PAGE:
C.O.W.L. 9

Alternating Currents: C.O.W.L. 9, Drew and Spencer

Today, Drew and Spencer are discussing C.O.W.L. 9, originally released March 18th, 2015.

Drew: I once saw a Q&A session with The Wire creator Dan Simon where he had to defend a moment that one audience member saw as a crack in the realism of the show. I don’t remember Simon’s exact words, but his answer boiled down to the fact that the show isn’t real — sometimes, the creators would knowingly break from absolute fidelity in order to elicit the appropriate emotional response from us. Everything we saw on that show, just like any number of less realistic narratives, was there for our benefit, not because it’s 100% true to life. What’s funny to me is that the fan’s complaint wasn’t with the credulity-straining Hamsterdam or serial killer plotlines, but with the body language of an uncredited, unnamed character. I suspect the reason those bigger pieces of fiction get a pass is because we want them to happen. The Wire does such a good job of detailing how the system is broken, we can’t help but cheer when a character attempts to buck it. It’s cathartic, so we overlook that it’s also kind of batshit. I found myself thinking the same thing about Radia’s catharsis in C.O.W.L. 9, which is so necessary, it really doesn’t matter how unlikely it is.

Okay, hur dur, I get that we’re talking about an alternate history where superheroes actually exist, so “realism” isn’t exactly a primary concern. My point is: Kyle Higgins and Alec Siegel sell what is decidedly an extreme measure as a totally logical consequent of Radia’s situation. It’s character work at its finest, telekinesis be damned. So, let’s back up and figure out what the hell I’m talking about.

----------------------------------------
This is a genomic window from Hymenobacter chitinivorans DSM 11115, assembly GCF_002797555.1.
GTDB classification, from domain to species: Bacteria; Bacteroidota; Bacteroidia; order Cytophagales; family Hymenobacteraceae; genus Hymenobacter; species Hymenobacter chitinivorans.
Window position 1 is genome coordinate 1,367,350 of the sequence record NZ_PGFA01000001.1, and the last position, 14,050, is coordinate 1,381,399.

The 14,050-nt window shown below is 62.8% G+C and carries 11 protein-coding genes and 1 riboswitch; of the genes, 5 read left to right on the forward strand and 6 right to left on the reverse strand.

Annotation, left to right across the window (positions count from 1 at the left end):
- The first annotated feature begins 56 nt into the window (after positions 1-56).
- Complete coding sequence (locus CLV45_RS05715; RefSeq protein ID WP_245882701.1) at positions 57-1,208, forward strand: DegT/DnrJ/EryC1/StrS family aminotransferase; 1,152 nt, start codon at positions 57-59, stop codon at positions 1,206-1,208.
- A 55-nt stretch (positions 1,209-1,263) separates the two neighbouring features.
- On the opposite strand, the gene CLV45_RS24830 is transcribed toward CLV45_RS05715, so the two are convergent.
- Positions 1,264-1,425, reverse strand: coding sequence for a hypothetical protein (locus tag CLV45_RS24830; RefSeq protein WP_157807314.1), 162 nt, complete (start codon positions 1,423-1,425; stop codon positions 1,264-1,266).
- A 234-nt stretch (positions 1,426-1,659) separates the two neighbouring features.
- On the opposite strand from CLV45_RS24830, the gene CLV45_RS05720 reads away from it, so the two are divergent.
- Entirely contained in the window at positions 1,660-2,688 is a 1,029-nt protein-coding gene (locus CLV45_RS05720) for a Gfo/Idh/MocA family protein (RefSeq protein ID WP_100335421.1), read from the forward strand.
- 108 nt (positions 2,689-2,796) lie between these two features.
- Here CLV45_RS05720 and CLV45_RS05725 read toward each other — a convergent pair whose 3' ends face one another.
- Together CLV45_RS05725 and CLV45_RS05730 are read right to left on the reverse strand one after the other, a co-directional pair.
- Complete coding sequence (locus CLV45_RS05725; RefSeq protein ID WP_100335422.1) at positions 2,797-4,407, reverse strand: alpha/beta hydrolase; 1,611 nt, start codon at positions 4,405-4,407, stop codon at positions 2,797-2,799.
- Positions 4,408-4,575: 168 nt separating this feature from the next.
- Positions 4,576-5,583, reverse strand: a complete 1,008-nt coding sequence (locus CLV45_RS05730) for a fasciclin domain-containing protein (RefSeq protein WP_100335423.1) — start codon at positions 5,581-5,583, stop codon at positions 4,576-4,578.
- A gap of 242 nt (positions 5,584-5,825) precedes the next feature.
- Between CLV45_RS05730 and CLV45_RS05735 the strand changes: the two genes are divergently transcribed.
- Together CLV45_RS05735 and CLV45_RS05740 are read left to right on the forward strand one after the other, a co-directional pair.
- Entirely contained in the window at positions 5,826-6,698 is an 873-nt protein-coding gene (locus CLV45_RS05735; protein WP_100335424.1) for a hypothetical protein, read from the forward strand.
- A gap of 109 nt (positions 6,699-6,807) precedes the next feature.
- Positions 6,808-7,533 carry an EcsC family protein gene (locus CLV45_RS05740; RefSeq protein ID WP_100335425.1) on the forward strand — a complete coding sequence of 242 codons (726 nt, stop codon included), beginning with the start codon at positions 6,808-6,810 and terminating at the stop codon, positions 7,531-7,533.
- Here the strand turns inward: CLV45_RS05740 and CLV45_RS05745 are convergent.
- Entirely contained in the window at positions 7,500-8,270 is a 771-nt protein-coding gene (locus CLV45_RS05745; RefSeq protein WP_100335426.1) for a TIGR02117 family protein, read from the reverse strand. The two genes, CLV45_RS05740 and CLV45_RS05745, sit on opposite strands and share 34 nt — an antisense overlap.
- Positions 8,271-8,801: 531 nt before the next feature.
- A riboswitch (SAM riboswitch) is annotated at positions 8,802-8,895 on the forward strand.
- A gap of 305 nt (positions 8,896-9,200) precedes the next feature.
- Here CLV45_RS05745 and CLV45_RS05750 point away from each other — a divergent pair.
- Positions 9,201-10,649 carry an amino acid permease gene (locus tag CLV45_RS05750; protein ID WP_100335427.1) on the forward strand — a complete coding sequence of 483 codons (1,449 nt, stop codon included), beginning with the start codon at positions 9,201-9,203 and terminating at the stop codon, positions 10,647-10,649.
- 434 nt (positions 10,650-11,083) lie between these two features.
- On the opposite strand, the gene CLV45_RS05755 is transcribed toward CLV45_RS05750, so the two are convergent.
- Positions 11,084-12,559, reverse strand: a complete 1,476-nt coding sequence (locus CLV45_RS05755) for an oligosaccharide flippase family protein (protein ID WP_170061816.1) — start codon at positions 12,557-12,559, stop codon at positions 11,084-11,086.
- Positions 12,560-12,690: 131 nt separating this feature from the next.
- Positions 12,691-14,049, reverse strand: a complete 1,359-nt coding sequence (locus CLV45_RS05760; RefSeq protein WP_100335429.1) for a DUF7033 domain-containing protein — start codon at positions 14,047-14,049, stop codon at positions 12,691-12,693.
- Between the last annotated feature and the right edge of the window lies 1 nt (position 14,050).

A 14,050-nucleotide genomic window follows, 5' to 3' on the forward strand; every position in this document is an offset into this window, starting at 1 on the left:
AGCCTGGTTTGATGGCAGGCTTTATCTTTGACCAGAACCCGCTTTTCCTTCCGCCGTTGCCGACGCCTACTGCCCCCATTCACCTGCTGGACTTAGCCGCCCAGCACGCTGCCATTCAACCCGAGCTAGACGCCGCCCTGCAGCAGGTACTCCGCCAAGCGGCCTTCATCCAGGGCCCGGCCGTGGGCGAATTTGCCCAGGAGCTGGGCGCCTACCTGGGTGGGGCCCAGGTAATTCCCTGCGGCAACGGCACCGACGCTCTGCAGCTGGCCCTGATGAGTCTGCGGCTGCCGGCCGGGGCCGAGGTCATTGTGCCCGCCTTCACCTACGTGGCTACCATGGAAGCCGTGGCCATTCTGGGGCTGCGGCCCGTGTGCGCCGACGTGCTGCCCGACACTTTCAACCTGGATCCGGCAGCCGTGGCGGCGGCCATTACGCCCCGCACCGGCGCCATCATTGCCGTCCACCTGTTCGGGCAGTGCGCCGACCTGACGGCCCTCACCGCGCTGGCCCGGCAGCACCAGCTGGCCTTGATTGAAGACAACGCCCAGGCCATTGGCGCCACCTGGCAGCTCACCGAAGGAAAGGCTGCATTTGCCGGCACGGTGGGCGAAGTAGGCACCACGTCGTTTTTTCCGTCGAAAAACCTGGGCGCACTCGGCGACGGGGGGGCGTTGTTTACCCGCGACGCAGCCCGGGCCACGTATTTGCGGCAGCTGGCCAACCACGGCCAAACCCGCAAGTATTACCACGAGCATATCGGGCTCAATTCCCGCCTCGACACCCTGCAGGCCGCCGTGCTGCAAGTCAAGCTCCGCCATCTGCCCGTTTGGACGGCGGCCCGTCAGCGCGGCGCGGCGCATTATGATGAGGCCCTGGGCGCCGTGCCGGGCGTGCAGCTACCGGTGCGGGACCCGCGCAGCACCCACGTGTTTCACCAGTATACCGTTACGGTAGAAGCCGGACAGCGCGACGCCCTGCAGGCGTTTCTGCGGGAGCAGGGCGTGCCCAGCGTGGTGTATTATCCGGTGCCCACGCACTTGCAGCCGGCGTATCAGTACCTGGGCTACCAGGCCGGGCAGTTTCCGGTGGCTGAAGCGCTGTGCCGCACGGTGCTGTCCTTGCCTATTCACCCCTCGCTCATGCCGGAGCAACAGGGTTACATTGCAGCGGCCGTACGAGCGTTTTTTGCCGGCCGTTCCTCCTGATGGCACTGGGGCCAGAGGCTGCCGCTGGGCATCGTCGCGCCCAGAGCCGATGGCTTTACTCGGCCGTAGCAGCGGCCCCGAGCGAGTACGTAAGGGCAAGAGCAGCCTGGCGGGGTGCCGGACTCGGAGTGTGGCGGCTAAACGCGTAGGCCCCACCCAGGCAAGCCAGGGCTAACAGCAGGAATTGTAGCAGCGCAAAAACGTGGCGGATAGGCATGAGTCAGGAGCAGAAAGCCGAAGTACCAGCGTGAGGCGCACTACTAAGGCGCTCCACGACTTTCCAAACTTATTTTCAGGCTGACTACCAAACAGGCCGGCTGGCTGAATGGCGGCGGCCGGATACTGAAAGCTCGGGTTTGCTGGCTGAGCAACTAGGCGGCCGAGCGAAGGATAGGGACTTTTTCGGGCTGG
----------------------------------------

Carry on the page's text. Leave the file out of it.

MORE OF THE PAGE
The hostage situation is putting pressure on Mayor Daley from all sides, so he crawls back to Geoffrey to accept the contract they had initially agreed upon, only Geoffrey realizes he has the upper-hand, and pushes for even more favorable terms. Daley balks, which means C.O.W.L. has to continue sitting on their hands, even as the ransom deadline approaches. This isn’t sitting well with Kathryn, who has long been fuming from her lack of agency — especially after the dressing down she got from Geoffrey last month. A marriage proposal from her longtime boyfriend is enough to put her over the edge, so she decides to singlehandedly rescue the alderman.


It’s a fist-pumping demonstration of power. It’s also a bravura action sequence, which I’ll get to in a moment, but I’d first like to examine the psychology that makes her actions so compelling. Of all of the elements of the period setting, the systemic casual sexism is the one that seems most specific and pronounced. Radia’s abilities make her one of the most formidable C.O.W.L. agents we’ve seen, but she’s constantly belittled and dismissed, pigeonholed as the “face” of the organization. Her value to her colleagues begins and ends with her gender. She could grin and bear it when she was also fighting for justice, but the politics of this situation — indicative of the same politics that hold her back — disgust her. Moreover, when her boyfriend suggests that she stop working altogether in order to start a family, she feels the shackles of patriarchy getting even heavier, pushing her to realize that, not only does she not need a man, she doesn’t need C.O.W.L. — she can fight crime on her own.

Of course, there will be political repercussions. Resolving the situation that was motivating Daley in the first place will exacerbate whatever blowback Kathryn can expect from the union, perhaps turning her moment of empowerment into a depressing reminder of who has the real power. But, for now, we get to revel in Radia kicking ass.